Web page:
On using to-do lists efficiently
I believe happiness results from keeping a sane balance between achievements and what Jim Carrey calls "freedom of concern"1. I like to work and I love to daydream. As much as daydreaming is about wandering, work and personal achievements are about focusing, which in turn requires motivation, clarity of purpose and control, all of them sustained by some kind of discipline.
Your to-do list can become your enemy. Sometimes it gives you a false sense of control, it slowly erodes your goals' clarity, which then weakens your motivation. You end up being controlled by your list of things to do and remember instead of focusing on doing them. You end up hoping that your tool will help you achieve self-discipline instead of disciplining yourself to use it the right way.
So what is the right way?
Here are the principles I gathered from years of (mis/ab)using to-do lists2:
- Write Less tasks and more notes. Notes and "remember" lists are always good. But do not blur the line between what you want to remember and what you need to do3. Your to-do list should be a list of things to do, not things to remember. To-do lists should describe what you must do, not what you want to do, which belongs on the "remember" list until you really must do it.
- Write precise, concise, atomic tasks. Notes can be loosely written, but tasks need to be efficiently described. Make them short and self-sufficient. If you need contextual information, link to it, don't include it. Because context can change and tasks will move. If a task is too loosely described or contains too many details, it probably belongs on a "remember" list.
- Use scheduling and deadlines sparringly. Agendas are necessary, scheduled tasks and deadlines are useful. But do not schedule a task unless it really needs to be done on a specific date, refrain from using deadlines if nothing requires them. Over-scheduling is another way of mixing what you want to do and what you need to do. If your agenda is growing with many tasks, that's an sign that you should rethink if they really need to be scheduled or to have a deadline.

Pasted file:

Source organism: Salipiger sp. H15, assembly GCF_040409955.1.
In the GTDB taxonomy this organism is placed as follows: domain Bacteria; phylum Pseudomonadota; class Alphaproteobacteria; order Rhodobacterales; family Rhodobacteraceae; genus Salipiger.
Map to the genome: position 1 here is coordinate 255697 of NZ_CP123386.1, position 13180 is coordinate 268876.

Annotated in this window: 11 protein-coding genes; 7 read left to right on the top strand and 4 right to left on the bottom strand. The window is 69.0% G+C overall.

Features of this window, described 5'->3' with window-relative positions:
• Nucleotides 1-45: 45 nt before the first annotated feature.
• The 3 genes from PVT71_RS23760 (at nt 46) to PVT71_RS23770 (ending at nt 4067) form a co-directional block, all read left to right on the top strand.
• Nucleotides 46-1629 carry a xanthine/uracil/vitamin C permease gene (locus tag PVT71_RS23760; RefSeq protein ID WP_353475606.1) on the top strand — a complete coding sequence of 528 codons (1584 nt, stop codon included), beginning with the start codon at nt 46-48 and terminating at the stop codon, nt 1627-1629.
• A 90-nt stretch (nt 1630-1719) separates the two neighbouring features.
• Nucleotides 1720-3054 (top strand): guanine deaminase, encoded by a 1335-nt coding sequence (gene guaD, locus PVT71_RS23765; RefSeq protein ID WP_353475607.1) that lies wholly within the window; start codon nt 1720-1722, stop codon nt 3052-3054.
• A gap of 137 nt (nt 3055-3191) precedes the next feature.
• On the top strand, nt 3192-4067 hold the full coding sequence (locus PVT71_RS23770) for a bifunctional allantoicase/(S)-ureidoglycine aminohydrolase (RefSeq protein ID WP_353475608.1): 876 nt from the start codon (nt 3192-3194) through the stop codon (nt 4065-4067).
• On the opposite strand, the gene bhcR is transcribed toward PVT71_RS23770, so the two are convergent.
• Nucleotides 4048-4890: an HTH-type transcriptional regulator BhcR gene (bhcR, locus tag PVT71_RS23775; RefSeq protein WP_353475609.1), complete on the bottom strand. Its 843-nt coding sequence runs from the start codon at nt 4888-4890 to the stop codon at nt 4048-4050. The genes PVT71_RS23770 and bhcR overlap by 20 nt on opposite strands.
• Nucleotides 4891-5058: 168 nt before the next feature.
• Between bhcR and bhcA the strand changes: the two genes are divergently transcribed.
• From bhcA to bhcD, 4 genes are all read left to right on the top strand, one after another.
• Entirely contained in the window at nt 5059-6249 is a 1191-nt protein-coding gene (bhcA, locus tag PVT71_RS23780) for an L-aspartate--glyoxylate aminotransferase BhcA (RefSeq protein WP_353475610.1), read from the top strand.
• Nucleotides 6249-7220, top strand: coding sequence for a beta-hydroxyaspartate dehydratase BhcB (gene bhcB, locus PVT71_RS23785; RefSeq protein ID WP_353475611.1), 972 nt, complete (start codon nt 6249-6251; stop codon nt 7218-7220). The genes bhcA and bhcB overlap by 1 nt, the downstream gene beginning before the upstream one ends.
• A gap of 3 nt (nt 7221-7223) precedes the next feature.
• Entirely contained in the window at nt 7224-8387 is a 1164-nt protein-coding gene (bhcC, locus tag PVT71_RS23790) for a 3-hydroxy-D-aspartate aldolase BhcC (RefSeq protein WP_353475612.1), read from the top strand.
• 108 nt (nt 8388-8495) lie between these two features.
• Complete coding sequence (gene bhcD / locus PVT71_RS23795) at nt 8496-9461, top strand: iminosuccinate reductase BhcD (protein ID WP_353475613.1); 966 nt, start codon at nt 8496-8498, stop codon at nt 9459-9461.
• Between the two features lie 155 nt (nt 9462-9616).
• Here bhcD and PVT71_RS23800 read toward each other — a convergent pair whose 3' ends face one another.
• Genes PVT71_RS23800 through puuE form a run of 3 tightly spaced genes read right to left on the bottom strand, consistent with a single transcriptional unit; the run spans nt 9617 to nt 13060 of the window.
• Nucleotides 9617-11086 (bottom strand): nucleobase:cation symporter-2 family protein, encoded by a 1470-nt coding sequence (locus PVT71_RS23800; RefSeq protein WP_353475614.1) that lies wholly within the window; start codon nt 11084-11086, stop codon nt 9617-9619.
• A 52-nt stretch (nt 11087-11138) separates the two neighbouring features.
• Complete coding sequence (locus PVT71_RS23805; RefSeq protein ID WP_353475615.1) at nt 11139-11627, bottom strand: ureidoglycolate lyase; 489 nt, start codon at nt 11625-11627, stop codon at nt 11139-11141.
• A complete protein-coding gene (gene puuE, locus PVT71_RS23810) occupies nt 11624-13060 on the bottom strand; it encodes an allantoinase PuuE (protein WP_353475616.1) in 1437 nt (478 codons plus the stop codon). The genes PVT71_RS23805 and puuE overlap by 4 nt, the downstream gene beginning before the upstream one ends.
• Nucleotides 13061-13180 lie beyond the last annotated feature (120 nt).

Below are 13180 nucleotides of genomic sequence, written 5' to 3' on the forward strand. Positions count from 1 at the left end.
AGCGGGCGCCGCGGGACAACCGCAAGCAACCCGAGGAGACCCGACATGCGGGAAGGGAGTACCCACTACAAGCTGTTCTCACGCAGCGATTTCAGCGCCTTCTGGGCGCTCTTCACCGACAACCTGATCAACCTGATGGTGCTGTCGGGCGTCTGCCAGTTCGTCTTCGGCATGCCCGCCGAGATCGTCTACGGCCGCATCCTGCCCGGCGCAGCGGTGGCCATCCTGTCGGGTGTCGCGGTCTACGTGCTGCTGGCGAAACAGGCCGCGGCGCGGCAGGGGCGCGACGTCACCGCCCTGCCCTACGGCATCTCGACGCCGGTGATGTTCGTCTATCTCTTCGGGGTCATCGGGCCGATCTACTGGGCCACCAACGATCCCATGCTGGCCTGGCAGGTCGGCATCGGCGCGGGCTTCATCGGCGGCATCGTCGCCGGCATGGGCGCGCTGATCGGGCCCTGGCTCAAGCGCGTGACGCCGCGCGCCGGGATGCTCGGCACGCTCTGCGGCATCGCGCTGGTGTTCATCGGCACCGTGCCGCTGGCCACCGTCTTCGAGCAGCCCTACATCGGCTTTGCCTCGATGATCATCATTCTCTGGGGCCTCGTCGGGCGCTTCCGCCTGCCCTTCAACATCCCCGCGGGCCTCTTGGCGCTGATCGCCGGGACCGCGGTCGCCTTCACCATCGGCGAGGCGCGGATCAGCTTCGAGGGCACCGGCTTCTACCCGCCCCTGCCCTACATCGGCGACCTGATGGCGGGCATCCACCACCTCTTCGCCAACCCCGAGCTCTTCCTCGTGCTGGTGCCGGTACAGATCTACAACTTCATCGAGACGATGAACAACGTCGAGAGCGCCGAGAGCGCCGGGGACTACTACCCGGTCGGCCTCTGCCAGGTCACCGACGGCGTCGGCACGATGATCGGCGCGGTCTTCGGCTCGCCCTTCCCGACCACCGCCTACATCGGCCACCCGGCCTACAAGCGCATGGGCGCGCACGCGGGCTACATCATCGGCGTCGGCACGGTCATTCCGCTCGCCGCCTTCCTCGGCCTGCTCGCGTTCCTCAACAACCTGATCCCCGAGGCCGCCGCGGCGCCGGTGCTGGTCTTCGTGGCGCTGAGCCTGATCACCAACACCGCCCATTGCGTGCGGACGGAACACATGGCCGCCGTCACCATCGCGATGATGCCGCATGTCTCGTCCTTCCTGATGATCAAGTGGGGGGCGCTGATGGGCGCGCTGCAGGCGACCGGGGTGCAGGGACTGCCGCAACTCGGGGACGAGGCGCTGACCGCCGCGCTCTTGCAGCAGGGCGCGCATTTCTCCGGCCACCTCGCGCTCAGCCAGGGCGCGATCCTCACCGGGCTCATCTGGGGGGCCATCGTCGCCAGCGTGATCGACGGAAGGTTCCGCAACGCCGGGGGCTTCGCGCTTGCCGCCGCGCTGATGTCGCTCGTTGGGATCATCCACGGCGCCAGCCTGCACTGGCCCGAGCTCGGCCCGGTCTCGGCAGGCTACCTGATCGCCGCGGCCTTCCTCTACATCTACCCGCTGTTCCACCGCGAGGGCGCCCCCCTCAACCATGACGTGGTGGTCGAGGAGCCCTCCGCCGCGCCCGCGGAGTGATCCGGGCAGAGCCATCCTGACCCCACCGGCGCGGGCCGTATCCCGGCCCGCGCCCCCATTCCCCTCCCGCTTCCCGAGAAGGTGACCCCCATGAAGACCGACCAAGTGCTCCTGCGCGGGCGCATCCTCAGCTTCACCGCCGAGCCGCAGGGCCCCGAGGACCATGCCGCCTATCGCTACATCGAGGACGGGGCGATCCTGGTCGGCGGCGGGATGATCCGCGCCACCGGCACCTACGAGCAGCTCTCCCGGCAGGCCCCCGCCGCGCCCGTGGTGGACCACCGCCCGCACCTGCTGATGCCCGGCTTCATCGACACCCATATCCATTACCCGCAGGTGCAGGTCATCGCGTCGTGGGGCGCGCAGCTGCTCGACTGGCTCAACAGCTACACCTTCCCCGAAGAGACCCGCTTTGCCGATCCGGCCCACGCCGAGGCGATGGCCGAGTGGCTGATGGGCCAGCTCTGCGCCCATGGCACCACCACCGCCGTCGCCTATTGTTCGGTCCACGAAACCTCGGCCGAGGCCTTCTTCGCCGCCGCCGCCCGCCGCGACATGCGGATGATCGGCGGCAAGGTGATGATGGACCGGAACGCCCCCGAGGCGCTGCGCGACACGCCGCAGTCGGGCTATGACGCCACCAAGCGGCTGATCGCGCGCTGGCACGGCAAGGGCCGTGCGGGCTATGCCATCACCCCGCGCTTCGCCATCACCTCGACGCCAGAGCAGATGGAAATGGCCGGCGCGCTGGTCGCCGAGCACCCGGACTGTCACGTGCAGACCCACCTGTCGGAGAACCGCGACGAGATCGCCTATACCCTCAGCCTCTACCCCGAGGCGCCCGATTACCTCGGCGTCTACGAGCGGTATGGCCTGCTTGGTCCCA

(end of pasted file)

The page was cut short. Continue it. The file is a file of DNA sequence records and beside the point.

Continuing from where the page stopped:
Don't overload your agenda with tasks, don't overload tasks with details, don't mix tasks and notes—that's basically it.
How do these principles help with using a to-do list efficiently?
Keeping a minimal agenda lets you in control, writing self-contained tasks reinforces your sense of clarity4, richer notes nurtures your motivation, while a minimal list of to-do items helps boosting your sense of achievement.
These principles should be applied before you add anything to your tasks, notes or agenda. They can also help when reviewing them: is this task self-contained? Does it really need to be scheduled? Is this note something I still want to remember? But regular clean-up does not replace upfront discipline, it should just complement it.
Now I suspect most of us are bad at using to-do lists. Why?
One of the reasons might be that we confuse the process of building and maintaining a to-do list and the virtue of the list itself. The process feels like we are taking back control, clarifying our goals, regenerating our motivation. But then, when using the result of this process, it too often feels like that our list has become a burden.
That's because we live under the fallacious assumption that the benefits of the process will find itself in its output. Otherwise, why would we care that much on building, finding or configuring our task management software? But the act of writing a to-do list can still feel good while your list itself sucks, unless you strictly stick to the principles above.
You can delegate part of your memory, but you cannot delegate discipline, and discipline is precisely what is required for your lists not to become a burden. Discipline about what? Following which principles? Unless we know what principles to stick to when building to-do lists, we will continue to try fixing our tools instead of fixing ourselves.
It took me quite long to come up with the three above, but they fit my expectations and I think they are consistent. So here are they again:
- Don't overload your agenda with tasks until needed.
- Write concise, precise, atomic tasks.
- Don't extract tasks from your notes until needed.
Be your own ideal manager, not your own diligent intern.
If you treat yourself as a very capable intern, you are at risk of exaggerating your own good will and available time. By putting yourself in the shoes of a good manager, you will soon enough find out that defining and setting tasks and deadlines requires a special attention, and is very different from storing notes.
Using mailboxes as to-do lists relies on a larger confusion: mailboxes tend to become "guilt boxes" on top of "remember" boxes.
Let me introduce "functional to-do lists", where atomic tasks contribute to self-sufficient projects that you can then compose and articulate together while keeping the clarity of your main goals.
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